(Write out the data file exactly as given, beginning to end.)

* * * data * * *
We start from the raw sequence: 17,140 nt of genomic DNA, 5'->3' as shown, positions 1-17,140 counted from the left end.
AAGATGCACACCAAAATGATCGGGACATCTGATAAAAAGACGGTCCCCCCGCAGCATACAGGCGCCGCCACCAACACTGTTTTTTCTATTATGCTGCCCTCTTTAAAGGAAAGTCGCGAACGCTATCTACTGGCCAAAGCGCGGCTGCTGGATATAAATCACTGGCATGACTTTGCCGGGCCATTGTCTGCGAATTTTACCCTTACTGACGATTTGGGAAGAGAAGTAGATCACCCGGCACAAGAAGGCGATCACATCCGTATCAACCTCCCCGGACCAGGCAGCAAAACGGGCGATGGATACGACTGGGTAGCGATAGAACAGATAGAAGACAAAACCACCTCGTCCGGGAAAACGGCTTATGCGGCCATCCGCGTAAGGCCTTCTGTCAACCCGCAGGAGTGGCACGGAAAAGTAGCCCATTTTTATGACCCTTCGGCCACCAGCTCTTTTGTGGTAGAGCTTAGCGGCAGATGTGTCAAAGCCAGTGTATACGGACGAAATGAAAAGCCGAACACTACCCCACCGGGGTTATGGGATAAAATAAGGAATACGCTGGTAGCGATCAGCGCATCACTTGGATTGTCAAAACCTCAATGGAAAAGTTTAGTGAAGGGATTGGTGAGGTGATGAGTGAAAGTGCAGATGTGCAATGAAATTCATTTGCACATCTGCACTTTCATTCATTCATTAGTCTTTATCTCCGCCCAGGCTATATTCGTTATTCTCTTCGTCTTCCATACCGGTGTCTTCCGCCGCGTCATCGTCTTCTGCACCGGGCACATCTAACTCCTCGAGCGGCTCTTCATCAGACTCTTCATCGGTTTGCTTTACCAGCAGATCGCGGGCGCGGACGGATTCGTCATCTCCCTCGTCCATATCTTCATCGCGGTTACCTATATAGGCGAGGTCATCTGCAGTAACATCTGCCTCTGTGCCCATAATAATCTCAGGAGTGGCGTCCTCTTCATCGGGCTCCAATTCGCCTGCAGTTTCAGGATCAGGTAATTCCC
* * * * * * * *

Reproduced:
We start from the raw sequence: 17,140 nt of genomic DNA, 5'->3' as shown, positions 1-17,140 counted from the left end.
AAGATGCACACCAAAATGATCGGGACATCTGATAAAAAGACGGTCCCCCCGCAGCATACAGGCGCCGCCACCAACACTGTTTTTTCTATTATGCTGCCCTCTTTAAAGGAAAGTCGCGAACGCTATCTACTGGCCAAAGCGCGGCTGCTGGATATAAATCACTGGCATGACTTTGCCGGGCCATTGTCTGCGAATTTTACCCTTACTGACGATTTGGGAAGAGAAGTAGATCACCCGGCACAAGAAGGCGATCACATCCGTATCAACCTCCCCGGACCAGGCAGCAAAACGGGCGATGGATACGACTGGGTAGCGATAGAACAGATAGAAGACAAAACCACCTCGTCCGGGAAAACGGCTTATGCGGCCATCCGCGTAAGGCCTTCTGTCAACCCGCAGGAGTGGCACGGAAAAGTAGCCCATTTTTATGACCCTTCGGCCACCAGCTCTTTTGTGGTAGAGCTTAGCGGCAGATGTGTCAAAGCCAGTGTATACGGACGAAATGAAAAGCCGAACACTACCCCACCGGGGTTATGGGATAAAATAAGGAATACGCTGGTAGCGATCAGCGCATCACTTGGATTGTCAAAACCTCAATGGAAAAGTTTAGTGAAGGGATTGGTGAGGTGATGAGTGAAAGTGCAGATGTGCAATGAAATTCATTTGCACATCTGCACTTTCATTCATTCATTAGTCTTTATCTCCGCCCAGGCTATATTCGTTATTCTCTTCGTCTTCCATACCGGTGTCTTCCGCCGCGTCATCGTCTTCTGCACCGGGCACATCTAACTCCTCGAGCGGCTCTTCATCAGACTCTTCATCGGTTTGCTTTACCAGCAGATCGCGGGCGCGGACGGATTCGTCATCTCCCTCGTCCATATCTTCATCGCGGTTACCTATATAGGCGAGGTCATCTGCAGTAACATCTGCCTCTGTGCCCATAATAATCTCAGGAGTGGCGTCCTCTTCATCGGGCTCCAATTCGCCTGCAGTTTCAGGATCAGGTAATTCCC